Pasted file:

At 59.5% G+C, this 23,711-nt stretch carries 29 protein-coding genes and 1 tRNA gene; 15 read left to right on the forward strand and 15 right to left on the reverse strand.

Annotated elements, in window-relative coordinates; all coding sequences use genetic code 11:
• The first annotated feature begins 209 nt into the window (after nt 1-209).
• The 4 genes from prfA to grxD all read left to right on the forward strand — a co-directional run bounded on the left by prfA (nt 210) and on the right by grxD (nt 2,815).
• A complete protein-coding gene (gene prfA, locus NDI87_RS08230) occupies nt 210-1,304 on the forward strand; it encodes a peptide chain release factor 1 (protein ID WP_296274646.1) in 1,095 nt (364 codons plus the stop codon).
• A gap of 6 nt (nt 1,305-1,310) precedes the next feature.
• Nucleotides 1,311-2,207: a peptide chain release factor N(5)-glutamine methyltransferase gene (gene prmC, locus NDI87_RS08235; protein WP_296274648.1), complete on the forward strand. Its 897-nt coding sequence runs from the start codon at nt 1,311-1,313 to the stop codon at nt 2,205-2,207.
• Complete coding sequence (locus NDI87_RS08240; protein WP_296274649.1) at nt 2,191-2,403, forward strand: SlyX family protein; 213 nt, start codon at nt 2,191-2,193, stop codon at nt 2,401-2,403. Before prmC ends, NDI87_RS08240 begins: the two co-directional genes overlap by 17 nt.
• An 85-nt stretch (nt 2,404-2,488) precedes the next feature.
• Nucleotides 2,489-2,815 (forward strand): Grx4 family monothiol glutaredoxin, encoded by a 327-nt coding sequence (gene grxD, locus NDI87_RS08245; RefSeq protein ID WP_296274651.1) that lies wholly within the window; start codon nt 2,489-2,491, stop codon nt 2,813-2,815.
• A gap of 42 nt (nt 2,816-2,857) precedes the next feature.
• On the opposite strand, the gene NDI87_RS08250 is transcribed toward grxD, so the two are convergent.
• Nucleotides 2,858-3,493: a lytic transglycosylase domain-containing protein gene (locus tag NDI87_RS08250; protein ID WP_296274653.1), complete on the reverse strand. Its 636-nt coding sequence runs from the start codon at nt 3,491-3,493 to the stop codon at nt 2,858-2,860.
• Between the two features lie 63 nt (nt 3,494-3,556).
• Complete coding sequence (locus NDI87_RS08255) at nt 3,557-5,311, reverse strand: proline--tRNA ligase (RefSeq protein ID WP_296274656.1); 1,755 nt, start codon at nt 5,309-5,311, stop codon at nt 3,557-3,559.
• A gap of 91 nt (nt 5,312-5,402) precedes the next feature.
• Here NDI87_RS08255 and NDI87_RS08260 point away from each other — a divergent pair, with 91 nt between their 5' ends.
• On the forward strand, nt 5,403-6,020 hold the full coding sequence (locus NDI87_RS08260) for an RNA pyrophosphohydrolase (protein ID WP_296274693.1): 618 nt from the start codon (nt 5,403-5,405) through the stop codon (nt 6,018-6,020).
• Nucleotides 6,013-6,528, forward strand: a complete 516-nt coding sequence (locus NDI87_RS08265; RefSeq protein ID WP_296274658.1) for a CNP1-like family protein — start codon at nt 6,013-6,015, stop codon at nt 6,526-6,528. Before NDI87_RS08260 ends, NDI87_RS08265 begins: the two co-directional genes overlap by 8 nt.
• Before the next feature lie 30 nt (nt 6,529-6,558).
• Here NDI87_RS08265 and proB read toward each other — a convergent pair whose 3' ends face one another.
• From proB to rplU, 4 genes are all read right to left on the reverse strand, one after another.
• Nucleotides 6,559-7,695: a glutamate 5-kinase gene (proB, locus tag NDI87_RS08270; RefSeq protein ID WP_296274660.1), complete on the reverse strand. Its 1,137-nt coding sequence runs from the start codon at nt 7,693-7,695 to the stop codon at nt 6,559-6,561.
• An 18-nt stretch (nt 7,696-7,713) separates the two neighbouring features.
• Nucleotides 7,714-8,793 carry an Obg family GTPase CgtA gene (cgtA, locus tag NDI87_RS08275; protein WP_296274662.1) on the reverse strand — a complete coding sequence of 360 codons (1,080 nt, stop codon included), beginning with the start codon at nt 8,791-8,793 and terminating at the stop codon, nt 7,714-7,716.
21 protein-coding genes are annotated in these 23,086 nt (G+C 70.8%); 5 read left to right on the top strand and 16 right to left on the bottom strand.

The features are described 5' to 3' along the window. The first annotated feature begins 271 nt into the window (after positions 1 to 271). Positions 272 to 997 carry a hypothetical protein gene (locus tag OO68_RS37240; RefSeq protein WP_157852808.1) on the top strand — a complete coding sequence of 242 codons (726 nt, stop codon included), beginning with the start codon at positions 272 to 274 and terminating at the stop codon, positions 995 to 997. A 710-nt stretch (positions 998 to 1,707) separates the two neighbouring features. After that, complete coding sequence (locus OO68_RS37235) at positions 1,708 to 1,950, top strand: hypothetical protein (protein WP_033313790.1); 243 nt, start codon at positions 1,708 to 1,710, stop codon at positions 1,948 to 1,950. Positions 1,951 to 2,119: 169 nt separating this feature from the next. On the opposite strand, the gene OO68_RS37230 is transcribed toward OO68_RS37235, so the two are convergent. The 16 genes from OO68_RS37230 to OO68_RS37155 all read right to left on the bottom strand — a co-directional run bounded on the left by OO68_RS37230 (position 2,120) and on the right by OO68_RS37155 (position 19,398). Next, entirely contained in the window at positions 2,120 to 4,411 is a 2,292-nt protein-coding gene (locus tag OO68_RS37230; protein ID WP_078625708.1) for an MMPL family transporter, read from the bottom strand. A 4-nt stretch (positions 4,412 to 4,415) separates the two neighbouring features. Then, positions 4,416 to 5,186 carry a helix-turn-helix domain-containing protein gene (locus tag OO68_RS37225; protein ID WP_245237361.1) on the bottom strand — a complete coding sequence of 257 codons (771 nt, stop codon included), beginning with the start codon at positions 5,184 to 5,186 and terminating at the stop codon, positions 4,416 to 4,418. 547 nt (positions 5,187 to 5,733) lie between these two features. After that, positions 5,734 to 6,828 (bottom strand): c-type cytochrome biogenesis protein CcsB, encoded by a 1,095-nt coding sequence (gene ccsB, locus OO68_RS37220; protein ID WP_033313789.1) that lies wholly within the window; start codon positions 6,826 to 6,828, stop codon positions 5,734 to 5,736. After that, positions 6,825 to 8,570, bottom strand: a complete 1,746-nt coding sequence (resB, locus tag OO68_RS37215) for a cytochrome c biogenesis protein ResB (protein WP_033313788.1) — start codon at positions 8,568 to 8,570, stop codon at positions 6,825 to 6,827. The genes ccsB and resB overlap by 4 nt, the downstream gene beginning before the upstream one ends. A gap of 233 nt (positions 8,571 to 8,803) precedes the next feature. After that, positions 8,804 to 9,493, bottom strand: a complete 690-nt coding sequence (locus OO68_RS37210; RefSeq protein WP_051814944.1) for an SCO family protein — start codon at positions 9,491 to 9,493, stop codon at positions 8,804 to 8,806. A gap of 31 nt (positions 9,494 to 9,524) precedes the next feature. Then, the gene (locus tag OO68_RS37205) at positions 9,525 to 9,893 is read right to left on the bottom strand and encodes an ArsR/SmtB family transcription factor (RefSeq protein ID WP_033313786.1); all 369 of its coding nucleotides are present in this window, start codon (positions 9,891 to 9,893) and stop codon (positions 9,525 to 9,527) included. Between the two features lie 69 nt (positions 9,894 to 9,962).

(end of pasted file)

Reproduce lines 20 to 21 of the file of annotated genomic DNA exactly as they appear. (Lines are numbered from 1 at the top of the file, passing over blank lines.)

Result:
• Before the next feature lie 30 nt (nt 6,529-6,558).
• Here NDI87_RS08265 and proB read toward each other — a convergent pair whose 3' ends face one another.